During the past two years, while Dr. Yanfeng Li has been looking for new approaches to human contraception as a research fellow at the University of Virginia Health System, the world’s population has increased by more than 200 million people.
Curbing this explosive growth is the goal of Dr. Li and the 26 other post-doctoral fellows who have come from India, China, Korea and Indonesia during the past 11 years to participate in an innovative training program at UVa.
“In creating this program, our goal was to provide advanced training to scientists from countries most affected by the environmental, economic and political problems caused by over-population,” explains John Herr, PhD, founder and head of UVa’s Fogarty Research Training Program in Reproductive Biology and Contraceptive Development.
The program has been a cutting-edge, multidisciplinary model for building international research capacity, transferring new technologies abroad and preparing highly trained scientists for leadership roles in their home countries. Besides gaining advanced technical competency, UVa Fogarty fellows develop the conceptual skills needed to translate fundamental knowledge into improvements in reproductive health.
Dr. Li’s research has provided the program with an important accomplishment – the identification of a previously unnamed gene within sperm that could prove valuable in the search for new contraceptive drugs. Dr. Li discovered the gene, PPCCB, while studying a cytoskeletal element in the sperm tail, called the fibrous sheath. PPCCB, which lies at the surface of the fibrous sheath, is a phosphoprotein that binds to calcium and forms assemblies with another calcium-binding protein known as CABYR.
Contraceptive drug developers are interested in calcium-binding proteins for good reason. Sperm flagellum needs calcium to make the whiplash-like movements necessary for fertilization. Dr. Li’s findings suggest that PPCCB and other calcium-binding proteins lying beneath the surface of the cell membrane may effect sperm flagellation.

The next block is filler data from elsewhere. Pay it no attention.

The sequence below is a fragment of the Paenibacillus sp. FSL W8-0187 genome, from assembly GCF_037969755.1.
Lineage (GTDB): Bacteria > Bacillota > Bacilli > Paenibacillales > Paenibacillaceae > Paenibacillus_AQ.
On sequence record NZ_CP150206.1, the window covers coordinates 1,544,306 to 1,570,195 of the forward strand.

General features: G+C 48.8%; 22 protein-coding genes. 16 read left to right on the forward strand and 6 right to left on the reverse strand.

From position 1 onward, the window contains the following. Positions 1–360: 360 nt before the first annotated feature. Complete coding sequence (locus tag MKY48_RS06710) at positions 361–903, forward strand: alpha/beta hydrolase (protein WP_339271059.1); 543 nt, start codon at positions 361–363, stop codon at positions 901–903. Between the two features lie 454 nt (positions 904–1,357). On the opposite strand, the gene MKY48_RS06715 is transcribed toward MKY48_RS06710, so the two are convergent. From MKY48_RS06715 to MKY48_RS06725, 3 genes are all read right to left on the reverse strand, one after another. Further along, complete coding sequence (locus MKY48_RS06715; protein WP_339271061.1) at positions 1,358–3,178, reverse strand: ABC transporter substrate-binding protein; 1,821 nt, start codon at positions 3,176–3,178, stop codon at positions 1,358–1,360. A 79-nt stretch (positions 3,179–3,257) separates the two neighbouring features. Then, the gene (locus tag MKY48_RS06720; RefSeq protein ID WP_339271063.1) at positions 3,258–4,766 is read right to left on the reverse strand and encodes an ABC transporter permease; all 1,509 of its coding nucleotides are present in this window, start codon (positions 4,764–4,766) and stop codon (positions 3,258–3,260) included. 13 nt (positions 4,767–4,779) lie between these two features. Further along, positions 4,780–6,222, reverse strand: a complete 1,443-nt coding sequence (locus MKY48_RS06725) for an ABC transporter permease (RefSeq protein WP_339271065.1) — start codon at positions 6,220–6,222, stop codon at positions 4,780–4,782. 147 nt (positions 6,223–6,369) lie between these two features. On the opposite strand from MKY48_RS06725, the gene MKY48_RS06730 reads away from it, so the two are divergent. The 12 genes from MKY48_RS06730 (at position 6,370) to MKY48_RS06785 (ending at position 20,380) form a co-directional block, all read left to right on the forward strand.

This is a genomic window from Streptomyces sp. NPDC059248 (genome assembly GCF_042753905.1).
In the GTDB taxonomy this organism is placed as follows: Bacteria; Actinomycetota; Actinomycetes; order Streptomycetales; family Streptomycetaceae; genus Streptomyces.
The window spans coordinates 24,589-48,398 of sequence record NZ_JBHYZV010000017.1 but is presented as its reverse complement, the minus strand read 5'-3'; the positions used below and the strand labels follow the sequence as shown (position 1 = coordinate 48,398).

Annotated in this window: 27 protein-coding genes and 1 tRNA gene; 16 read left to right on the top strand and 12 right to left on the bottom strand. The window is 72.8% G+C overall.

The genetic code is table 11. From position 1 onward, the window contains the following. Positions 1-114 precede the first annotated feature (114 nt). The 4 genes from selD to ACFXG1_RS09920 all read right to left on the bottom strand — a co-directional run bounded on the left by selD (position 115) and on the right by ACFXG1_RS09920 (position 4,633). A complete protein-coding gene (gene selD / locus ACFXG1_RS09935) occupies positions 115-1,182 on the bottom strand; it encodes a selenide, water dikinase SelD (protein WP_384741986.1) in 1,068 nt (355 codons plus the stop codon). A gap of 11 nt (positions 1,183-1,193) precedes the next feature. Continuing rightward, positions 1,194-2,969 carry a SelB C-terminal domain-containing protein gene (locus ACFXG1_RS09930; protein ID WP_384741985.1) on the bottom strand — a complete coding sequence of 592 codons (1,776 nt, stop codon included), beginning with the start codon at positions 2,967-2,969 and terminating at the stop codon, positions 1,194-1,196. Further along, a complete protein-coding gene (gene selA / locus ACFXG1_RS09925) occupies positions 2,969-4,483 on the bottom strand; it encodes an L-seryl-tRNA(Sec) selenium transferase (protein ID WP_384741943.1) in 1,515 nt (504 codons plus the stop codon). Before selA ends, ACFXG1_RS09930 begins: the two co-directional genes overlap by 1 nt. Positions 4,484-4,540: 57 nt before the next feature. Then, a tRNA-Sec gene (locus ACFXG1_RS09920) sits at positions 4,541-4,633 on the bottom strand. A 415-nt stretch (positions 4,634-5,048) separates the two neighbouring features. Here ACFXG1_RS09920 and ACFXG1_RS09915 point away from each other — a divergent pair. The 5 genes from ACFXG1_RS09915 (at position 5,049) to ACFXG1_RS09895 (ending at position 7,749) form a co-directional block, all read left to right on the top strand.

Easing Asia’s Brain Drain Since its start, UVa’s Fogarty program has evolved along with the scientific needs of its collaborating countries. A current priority, says Dr. Herr, is to help stop Asia’s “brain drain.” Many of the younger, early-career scientists who come to the United States to study have stayed here, he explains. To ease this problem, the program has shifted its recruitment focus.
During its first five-year funding cycle from 1996 to 2001, the program targeted post-doctoral scientists and junior faculty members from 15 institutes and universities in India. During its second funding cycle, which has just ended, the program expanded its network of collaborating institutions and began recruiting mid-career, senior faculty members. It began offering what amounted to an extended research sabbatical, enabling experienced scientists to explore areas of personal interest or of high priority to their home institutions.